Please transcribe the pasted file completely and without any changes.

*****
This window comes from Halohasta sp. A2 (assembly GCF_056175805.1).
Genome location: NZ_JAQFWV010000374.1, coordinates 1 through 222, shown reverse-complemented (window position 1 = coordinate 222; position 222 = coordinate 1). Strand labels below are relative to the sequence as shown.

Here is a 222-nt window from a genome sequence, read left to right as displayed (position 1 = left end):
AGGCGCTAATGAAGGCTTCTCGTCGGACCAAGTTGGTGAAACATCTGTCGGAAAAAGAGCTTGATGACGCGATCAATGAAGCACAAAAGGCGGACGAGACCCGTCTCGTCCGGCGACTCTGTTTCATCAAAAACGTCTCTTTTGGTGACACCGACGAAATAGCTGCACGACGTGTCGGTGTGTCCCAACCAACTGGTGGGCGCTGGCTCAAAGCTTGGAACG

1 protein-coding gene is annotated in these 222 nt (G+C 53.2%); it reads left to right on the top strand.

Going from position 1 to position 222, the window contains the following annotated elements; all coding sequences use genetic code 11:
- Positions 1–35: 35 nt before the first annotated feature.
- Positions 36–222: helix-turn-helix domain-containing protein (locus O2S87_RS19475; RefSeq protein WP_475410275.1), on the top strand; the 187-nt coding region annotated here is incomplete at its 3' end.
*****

This window comes from Halohasta sp. A2 (assembly GCF_056175805.1).
Genome location: NZ_JAQFWV010000374.1, coordinates 1 through 222, shown reverse-complemented (window position 1 = coordinate 222; position 222 = coordinate 1). Strand labels below are relative to the sequence as shown.

Here is a 222-nt window from a genome sequence, read left to right as displayed (position 1 = left end):
AGGCGCTAATGAAGGCTTCTCGTCGGACCAAGTTGGTGAAACATCTGTCGGAAAAAGAGCTTGATGACGCGATCAATGAAGCACAAAAGGCGGACGAGACCCGTCTCGTCCGGCGACTCTGTTTCATCAAAAACGTCTCTTTTGGTGACACCGACGAAATAGCTGCACGACGTGTCGGTGTGTCCCAACCAACTGGTGGGCGCTGGCTCAAAGCTTGGAACG

1 protein-coding gene is annotated in these 222 nt (G+C 53.2%); it reads left to right on the top strand.

Going from position 1 to position 222, the window contains the following annotated elements; all coding sequences use genetic code 11:
- Positions 1–35: 35 nt before the first annotated feature.
- Positions 36–222: helix-turn-helix domain-containing protein (locus O2S87_RS19475; RefSeq protein WP_475410275.1), on the top strand; the 187-nt coding region annotated here is incomplete at its 3' end.